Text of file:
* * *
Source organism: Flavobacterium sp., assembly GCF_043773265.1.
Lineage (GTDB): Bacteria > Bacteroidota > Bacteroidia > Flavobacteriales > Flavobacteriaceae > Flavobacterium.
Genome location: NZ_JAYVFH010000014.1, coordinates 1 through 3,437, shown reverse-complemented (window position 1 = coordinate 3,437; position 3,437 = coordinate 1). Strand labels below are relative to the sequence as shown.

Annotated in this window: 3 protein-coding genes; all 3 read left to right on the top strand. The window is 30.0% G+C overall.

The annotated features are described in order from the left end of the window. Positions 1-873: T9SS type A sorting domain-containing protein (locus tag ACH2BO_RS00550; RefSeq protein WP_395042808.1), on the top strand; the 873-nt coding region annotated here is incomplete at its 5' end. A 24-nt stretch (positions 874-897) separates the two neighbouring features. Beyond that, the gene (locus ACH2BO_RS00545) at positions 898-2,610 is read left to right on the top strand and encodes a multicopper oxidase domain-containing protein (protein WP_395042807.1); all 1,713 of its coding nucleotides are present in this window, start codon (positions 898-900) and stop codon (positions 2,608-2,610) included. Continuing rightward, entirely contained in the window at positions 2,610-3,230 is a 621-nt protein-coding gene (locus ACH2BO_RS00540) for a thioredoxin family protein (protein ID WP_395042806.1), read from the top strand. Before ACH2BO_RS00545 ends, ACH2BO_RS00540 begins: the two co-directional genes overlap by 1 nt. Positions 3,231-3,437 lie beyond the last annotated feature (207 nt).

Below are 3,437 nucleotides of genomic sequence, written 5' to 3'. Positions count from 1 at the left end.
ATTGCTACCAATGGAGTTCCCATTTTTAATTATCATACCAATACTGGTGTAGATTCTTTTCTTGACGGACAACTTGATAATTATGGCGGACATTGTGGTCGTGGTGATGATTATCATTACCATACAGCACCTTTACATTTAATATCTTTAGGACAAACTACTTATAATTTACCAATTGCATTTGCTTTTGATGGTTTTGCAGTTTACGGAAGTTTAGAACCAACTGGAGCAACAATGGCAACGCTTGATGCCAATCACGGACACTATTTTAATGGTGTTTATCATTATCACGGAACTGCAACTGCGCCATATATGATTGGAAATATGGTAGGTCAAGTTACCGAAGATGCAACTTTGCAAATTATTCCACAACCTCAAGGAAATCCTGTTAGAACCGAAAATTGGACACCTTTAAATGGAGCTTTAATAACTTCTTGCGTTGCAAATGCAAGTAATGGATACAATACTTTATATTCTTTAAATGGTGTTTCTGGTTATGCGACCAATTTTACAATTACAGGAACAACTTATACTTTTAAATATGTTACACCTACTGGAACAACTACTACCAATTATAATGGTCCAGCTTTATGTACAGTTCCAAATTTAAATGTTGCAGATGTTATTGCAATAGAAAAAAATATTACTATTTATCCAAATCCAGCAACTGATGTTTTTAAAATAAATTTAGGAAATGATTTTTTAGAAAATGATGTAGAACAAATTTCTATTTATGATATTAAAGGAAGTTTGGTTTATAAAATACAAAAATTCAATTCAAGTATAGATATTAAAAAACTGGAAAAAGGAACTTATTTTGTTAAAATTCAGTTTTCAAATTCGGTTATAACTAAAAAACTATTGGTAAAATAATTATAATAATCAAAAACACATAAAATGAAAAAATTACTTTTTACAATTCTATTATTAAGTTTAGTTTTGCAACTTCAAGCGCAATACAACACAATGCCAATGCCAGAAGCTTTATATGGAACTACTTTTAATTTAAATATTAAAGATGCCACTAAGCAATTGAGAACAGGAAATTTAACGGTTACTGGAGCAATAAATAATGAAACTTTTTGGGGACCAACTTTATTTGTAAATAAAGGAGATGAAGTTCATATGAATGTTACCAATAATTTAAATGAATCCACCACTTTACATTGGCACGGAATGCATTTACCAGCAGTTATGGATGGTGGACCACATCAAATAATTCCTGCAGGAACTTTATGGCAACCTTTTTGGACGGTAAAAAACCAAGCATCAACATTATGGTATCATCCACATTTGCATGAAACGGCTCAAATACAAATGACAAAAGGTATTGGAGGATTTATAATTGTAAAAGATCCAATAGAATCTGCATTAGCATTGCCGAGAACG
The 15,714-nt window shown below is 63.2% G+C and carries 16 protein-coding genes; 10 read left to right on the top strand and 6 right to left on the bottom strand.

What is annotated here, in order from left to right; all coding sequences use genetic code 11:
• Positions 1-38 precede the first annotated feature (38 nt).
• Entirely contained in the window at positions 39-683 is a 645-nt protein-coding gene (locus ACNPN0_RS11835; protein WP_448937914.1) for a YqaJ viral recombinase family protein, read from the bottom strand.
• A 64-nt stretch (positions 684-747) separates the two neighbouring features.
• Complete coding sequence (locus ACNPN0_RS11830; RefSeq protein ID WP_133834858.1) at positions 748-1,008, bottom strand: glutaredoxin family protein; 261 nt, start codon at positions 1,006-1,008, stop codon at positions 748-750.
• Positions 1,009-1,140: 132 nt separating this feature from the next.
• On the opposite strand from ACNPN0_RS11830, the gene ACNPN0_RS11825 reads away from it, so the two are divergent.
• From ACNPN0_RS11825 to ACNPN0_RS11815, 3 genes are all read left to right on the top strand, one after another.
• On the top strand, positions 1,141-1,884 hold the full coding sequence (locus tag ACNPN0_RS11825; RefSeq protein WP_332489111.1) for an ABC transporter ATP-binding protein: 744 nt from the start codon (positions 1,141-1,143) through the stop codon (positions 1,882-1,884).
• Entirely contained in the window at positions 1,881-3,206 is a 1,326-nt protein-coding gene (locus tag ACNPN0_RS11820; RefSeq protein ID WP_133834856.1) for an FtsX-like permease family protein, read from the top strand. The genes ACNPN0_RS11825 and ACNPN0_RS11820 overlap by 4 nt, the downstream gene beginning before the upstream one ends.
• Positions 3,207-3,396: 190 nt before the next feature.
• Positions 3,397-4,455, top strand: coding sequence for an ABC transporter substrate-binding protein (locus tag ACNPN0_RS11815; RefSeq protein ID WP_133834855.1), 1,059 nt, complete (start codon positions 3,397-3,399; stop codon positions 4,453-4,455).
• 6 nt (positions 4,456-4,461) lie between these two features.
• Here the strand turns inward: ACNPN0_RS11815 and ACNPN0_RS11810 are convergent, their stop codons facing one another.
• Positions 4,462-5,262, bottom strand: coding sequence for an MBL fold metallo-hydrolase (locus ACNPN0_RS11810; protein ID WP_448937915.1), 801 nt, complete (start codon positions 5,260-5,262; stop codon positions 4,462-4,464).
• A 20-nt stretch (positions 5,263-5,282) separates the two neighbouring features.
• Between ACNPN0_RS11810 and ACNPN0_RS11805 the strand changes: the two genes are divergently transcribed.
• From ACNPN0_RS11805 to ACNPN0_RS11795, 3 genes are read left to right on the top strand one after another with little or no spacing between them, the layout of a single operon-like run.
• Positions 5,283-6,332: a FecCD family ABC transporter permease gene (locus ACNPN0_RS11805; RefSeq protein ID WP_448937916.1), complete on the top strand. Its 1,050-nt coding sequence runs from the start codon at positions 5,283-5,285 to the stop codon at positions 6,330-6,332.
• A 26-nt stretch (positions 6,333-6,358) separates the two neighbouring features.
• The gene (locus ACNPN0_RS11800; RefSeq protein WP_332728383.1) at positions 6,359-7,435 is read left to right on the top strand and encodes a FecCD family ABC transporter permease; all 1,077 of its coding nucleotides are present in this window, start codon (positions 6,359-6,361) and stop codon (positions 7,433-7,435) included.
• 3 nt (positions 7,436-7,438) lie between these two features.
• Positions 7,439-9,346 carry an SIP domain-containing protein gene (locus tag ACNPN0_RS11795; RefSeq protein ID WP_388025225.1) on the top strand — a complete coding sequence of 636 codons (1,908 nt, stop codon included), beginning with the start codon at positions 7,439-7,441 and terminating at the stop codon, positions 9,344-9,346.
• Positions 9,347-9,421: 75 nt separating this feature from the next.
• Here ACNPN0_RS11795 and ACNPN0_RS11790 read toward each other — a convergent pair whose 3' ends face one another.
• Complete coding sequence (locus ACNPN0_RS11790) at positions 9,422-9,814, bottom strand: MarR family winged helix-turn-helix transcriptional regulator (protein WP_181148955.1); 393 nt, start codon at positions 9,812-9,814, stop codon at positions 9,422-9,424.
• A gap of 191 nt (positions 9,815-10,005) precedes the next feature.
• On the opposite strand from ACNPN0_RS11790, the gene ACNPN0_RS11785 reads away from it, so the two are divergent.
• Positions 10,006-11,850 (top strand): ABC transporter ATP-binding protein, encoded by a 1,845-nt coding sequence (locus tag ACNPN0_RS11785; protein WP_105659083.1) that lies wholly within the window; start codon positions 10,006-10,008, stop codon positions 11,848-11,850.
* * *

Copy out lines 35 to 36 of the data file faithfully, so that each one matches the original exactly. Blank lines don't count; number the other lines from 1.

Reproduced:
• A gap of 191 nt (positions 9,815-10,005) precedes the next feature.
• On the opposite strand from ACNPN0_RS11790, the gene ACNPN0_RS11785 reads away from it, so the two are divergent.